Traveling by Bus in Turkey

On_board_a_Turkish_bus

On a Turkish bus (credit: Google Images)

About one month ago, I took my very first extended solo-trip during my one-week break from work for Turkey’s Bayram holiday. Usually one to plan every minute detail down to my mealtimes, I decided to leave this trip unusually open by only purchasing my night-bus ticket to Göreme, Cappadocia from Istanbul’s Harem Otogar (bus station). Unfortunately, I had waited a bit too long to buy my ticket and I ended up using one of the not so favorable bus companies which is one of the only ones that goes to that region of Turkey from Istanbul, Nevşehir SeyahatI don’t want to focus this post on my experience with Nevşehir Seyahatbut I would like to talk about the company for future travelers in Turkey.

Nevşehir Seyahat is not a bad bus company by any means. It is reliable, many locals and travelers use it, and it did get me from point A to point B in one piece. The seats were comfortable and there were TVs on the backs of the seats that showed Turkish television. The service on the bus was not bad either. My only real complaint was that there was a problem with my seat and no one helped me resolve it.

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Ürgüp, Cappadocia, Turkey

On Turkish long-haul buses, seats are usually sold by gender. Men sit with men (bay) and women sit with women (bayan). Knowing this beforehand made me feel much more comfortable traveling alone on a night bus.

However, when my bus pulled up in the station, I was confused to see girls sitting together on both sides in the front. I went on the bus, and most of the front rows were mixed and made up of families. Next to my seat, there was a rather large and intimidating man. I didn’t know what to do. I tried to switch seats, but no one else spoke English and I did not get any help. Luckily, nothing happened, but I did not feel very comfortable. I was not very pleased with their customer service and I was a bit upset that no one, even in the ticket office, knew how to speak English. I did make an effort to communicate in Turkish, but their was a definite language barrier that made things difficult. Thus, I would not recommend Nevşehir Seyahat for solo-travelers, especially females.

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Pamukale, Turkey

 Luckily, the rest of my experiences on buses in Turkey were excellent. Traveling by bus in Turkey is a much more comfortable and enjoyable than traveling by bus in the U.S. or even in many parts of Western Europe.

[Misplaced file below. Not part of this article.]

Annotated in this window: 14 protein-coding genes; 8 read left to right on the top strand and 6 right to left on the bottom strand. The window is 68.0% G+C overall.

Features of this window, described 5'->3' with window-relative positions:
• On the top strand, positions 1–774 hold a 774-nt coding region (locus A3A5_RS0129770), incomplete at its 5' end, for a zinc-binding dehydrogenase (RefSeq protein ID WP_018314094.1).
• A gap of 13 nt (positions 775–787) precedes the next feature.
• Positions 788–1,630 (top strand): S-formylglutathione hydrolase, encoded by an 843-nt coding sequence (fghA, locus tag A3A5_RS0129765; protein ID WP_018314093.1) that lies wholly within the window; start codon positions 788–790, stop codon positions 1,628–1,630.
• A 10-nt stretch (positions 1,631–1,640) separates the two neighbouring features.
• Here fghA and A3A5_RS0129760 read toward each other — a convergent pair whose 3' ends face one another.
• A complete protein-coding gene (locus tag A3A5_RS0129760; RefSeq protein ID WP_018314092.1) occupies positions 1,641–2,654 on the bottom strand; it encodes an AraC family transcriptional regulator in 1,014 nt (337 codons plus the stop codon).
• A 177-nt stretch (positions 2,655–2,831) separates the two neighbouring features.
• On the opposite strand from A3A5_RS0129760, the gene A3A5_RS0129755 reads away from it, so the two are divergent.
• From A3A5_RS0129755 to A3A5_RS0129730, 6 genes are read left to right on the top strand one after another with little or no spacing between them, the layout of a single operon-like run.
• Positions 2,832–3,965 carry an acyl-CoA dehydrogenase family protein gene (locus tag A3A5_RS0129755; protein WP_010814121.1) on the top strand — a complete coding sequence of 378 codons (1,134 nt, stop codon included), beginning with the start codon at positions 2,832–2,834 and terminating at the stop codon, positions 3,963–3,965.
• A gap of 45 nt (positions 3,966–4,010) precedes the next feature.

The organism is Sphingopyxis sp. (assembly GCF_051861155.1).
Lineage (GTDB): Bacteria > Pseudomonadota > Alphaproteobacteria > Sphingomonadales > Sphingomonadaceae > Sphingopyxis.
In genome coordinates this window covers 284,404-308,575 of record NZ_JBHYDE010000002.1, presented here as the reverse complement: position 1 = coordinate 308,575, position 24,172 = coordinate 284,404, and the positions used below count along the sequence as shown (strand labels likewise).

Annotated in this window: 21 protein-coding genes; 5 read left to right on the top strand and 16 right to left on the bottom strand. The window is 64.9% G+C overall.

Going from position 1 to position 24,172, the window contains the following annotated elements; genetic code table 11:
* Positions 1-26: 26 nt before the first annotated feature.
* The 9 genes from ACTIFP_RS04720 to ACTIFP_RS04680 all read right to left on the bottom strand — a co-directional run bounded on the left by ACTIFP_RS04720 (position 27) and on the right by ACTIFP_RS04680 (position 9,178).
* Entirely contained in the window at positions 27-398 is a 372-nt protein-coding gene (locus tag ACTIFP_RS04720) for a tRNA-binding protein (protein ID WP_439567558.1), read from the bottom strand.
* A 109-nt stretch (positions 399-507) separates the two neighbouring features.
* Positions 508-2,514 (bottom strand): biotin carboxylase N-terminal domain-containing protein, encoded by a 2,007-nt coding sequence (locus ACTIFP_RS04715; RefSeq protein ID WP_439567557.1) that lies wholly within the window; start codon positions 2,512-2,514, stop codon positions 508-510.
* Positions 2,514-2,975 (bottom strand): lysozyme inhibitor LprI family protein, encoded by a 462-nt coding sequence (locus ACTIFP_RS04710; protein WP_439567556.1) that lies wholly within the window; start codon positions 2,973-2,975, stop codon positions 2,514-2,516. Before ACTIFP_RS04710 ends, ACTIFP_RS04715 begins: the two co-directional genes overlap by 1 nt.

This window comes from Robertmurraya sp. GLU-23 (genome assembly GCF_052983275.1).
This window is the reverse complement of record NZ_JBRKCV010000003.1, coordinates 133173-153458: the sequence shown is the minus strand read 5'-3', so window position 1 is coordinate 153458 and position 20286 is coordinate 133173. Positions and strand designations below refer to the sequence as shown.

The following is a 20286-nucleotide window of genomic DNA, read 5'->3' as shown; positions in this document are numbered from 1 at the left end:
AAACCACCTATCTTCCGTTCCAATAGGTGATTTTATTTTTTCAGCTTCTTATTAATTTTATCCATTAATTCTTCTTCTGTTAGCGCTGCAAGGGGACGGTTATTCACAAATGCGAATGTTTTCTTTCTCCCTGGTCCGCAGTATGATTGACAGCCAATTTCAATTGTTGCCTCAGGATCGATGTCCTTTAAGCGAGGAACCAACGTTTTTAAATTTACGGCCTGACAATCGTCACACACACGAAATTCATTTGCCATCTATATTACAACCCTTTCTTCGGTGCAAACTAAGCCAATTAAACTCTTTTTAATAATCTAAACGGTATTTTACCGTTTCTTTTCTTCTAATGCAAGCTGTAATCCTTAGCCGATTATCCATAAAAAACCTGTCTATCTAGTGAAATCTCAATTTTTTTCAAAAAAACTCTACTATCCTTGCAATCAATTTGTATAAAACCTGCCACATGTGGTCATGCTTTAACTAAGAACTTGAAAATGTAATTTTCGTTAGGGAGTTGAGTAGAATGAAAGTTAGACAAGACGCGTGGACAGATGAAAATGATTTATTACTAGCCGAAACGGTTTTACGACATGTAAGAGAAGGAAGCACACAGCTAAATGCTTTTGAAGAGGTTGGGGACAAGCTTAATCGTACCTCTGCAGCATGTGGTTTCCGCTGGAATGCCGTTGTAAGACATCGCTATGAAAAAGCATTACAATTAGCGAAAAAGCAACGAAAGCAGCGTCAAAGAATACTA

Turkish buses have bus attendants. They are similar to flight attendants and they help you find your seat,  pass out drinks and snacks, and make sure you are comfortable throughout your journey. Throughout my travels, I have only ever had bus attendants while using the ALSA Premium service in Spain and when I used the Czech Student Agency Bus company to travel from Berlin to Prague.  In the case of ALSA Premium , I had to pay an additional fee for the service, and the attendants on Student Agency Bus really only gave us hot drinks. However, on Turkish buses, you are provided with several drinks and a few snacks. On one occasion, I was even given ice cream!

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İzmir Saat Kulesi (Clock Tower), Izmir, Turkey

Once you arrive at the bus station of your destination, many Turkish bus companies provide free shuttle services to different points around the city, town or nearby tourist sites. These shuttles can be small dolmuşstyle vans or larger mini-buses. They may be difficult to find at the bus station, so ask the driver or bus attendant for help (nerede? = Where is…?) The shuttle service is especially useful in cities like Izmir where the bus station is 7 km outside of the city center.

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Göreme, Cappadocia

One thing to keep in mind when traveling by bus in Turkey is that you may not be able to buy your tickets online with a foreign credit or debit card. All of my cards were rejected when I tried to pay online, so I had to pay in cash at the bus stations. Luckily, you can reserve a ticket online and then, when you’re at the station, you can look for the company’s sales counter and pay for the reserved ticket in cash or using a card.

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Hot air ballooning in Cappadocia

Which bus companies should I use for traveling within Turkey?

After talking to locals in Göreme, Izmir and Istanbul, and traveling on my own with a few different companies,  I’d say that the best bus companies to travel with are: Kâmil Koç , Pamukkale Turizm , and Metro Turizm.  I’m sure there are other companies that are safe and reliable, but these three seemed to be the most popular and respected companies.

Overall, traveling by bus in Turkey is a safe, comfortable and reliable way to get around and see the country. Always use caution and research the company in advance and make sure you look into shuttle services in your destination. Happy travels!!

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